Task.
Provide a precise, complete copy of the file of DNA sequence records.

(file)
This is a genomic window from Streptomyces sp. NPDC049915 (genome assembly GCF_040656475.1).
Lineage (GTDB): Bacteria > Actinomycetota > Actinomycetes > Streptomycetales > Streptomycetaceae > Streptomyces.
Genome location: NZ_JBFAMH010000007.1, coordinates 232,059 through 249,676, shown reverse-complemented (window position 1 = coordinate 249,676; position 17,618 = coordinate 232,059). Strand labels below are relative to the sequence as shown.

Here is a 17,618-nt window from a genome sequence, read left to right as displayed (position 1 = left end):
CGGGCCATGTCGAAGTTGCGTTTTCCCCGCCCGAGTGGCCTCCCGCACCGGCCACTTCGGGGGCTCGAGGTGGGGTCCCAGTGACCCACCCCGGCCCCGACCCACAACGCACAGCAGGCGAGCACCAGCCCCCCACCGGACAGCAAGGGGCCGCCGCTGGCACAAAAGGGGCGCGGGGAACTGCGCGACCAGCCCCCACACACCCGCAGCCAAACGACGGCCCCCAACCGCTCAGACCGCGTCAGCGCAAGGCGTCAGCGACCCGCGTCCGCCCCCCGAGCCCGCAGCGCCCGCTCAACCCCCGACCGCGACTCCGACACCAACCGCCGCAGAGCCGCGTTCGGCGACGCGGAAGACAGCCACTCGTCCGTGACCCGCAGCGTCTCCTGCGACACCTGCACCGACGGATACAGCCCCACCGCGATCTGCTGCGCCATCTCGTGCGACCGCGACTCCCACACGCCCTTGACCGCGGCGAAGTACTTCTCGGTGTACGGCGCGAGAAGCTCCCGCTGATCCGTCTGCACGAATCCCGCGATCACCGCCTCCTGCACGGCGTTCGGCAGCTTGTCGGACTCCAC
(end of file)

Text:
This is a genomic window from Streptomyces sp. NPDC049915 (genome assembly GCF_040656475.1).
Lineage (GTDB): Bacteria > Actinomycetota > Actinomycetes > Streptomycetales > Streptomycetaceae > Streptomyces.
Genome location: NZ_JBFAMH010000007.1, coordinates 232,059 through 249,676, shown reverse-complemented (window position 1 = coordinate 249,676; position 17,618 = coordinate 232,059). Strand labels below are relative to the sequence as shown.

Here is a 17,618-nt window from a genome sequence, read left to right as displayed (position 1 = left end):
CGGGCCATGTCGAAGTTGCGTTTTCCCCGCCCGAGTGGCCTCCCGCACCGGCCACTTCGGGGGCTCGAGGTGGGGTCCCAGTGACCCACCCCGGCCCCGACCCACAACGCACAGCAGGCGAGCACCAGCCCCCCACCGGACAGCAAGGGGCCGCCGCTGGCACAAAAGGGGCGCGGGGAACTGCGCGACCAGCCCCCACACACCCGCAGCCAAACGACGGCCCCCAACCGCTCAGACCGCGTCAGCGCAAGGCGTCAGCGACCCGCGTCCGCCCCCCGAGCCCGCAGCGCCCGCTCAACCCCCGACCGCGACTCCGACACCAACCGCCGCAGAGCCGCGTTCGGCGACGCGGAAGACAGCCACTCGTCCGTGACCCGCAGCGTCTCCTGCGACACCTGCACCGACGGATACAGCCCCACCGCGATCTGCTGCGCCATCTCGTGCGACCGCGACTCCCACACGCCCTTGACCGCGGCGAAGTACTTCTCGGTGTACGGCGCGAGAAGCTCCCGCTGATCCGTCTGCACGAATCCCGCGATCACCGCCTCCTGCACGGCGTTCGGCAGCTTGTCGGACTCCAC